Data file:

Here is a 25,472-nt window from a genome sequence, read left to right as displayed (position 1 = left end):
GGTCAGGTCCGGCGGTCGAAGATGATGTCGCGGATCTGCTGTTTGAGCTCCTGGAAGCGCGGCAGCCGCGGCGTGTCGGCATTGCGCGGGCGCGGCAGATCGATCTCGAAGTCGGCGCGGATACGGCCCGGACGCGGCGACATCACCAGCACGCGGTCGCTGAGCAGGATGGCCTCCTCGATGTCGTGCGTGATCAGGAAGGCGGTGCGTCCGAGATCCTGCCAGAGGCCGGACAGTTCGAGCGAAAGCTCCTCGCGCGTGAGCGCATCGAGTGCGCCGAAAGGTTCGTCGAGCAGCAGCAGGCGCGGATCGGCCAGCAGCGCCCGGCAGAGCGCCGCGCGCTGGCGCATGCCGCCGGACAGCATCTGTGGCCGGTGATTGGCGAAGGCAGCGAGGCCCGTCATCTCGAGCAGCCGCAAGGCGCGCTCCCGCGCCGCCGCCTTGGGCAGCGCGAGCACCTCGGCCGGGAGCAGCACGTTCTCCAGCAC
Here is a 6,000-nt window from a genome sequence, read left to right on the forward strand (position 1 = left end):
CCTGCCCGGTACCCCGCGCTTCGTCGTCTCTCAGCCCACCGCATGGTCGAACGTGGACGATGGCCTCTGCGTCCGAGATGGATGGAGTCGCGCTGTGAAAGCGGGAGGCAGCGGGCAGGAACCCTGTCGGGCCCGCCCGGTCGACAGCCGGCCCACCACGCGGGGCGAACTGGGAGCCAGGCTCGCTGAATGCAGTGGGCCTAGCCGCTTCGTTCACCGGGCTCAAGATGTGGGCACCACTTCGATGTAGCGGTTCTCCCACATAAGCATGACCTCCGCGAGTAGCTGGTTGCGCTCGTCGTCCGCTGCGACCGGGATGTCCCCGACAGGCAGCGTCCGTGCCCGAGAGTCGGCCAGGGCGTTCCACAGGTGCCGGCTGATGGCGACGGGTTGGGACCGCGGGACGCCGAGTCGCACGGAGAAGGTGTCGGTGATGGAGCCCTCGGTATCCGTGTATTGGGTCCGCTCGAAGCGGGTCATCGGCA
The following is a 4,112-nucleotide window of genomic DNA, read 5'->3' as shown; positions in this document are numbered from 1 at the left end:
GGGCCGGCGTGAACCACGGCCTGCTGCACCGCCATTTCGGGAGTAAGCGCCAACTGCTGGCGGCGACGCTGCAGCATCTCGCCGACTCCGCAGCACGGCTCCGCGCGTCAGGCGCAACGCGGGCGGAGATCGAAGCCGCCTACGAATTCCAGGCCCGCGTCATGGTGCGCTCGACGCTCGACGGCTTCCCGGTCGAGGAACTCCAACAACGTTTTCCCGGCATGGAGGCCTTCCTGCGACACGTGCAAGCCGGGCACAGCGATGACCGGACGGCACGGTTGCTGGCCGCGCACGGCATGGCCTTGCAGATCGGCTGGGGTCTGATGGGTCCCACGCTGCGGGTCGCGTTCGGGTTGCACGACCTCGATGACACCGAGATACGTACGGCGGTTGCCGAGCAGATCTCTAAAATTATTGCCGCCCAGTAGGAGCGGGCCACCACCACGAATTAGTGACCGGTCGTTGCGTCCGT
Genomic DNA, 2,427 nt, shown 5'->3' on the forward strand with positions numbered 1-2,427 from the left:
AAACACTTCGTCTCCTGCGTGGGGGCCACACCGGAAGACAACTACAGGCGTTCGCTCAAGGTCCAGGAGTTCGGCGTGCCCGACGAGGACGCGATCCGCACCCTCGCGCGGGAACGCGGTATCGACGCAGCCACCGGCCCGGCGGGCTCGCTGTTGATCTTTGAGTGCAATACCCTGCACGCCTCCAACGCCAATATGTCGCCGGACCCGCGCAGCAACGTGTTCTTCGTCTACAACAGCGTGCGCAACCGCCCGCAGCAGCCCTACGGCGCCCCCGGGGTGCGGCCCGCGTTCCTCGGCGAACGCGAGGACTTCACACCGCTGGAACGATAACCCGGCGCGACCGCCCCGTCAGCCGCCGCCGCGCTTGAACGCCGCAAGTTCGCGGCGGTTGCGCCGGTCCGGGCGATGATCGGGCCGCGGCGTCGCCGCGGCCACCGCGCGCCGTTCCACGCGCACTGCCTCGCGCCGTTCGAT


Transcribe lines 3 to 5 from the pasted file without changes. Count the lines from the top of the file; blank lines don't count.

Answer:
Here is a 6,000-nt window from a genome sequence, read left to right on the forward strand (position 1 = left end):
CCTGCCCGGTACCCCGCGCTTCGTCGTCTCTCAGCCCACCGCATGGTCGAACGTGGACGATGGCCTCTGCGTCCGAGATGGATGGAGTCGCGCTGTGAAAGCGGGAGGCAGCGGGCAGGAACCCTGTCGGGCCCGCCCGGTCGACAGCCGGCCCACCACGCGGGGCGAACTGGGAGCCAGGCTCGCTGAATGCAGTGGGCCTAGCCGCTTCGTTCACCGGGCTCAAGATGTGGGCACCACTTCGATGTAGCGGTTCTCCCACATAAGCATGACCTCCGCGAGTAGCTGGTTGCGCTCGTCGTCCGCTGCGACCGGGATGTCCCCGACAGGCAGCGTCCGTGCCCGAGAGTCGGCCAGGGCGTTCCACAGGTGCCGGCTGATGGCGACGGGTTGGGACCGCGGGACGCCGAGTCGCACGGAGAAGGTGTCGGTGATGGAGCCCTCGGTATCCGTGTATTGGGTCCGCTCGAAGCGGGTCATCGGCA
The following is a 4,112-nucleotide window of genomic DNA, read 5'->3' as shown; positions in this document are numbered from 1 at the left end: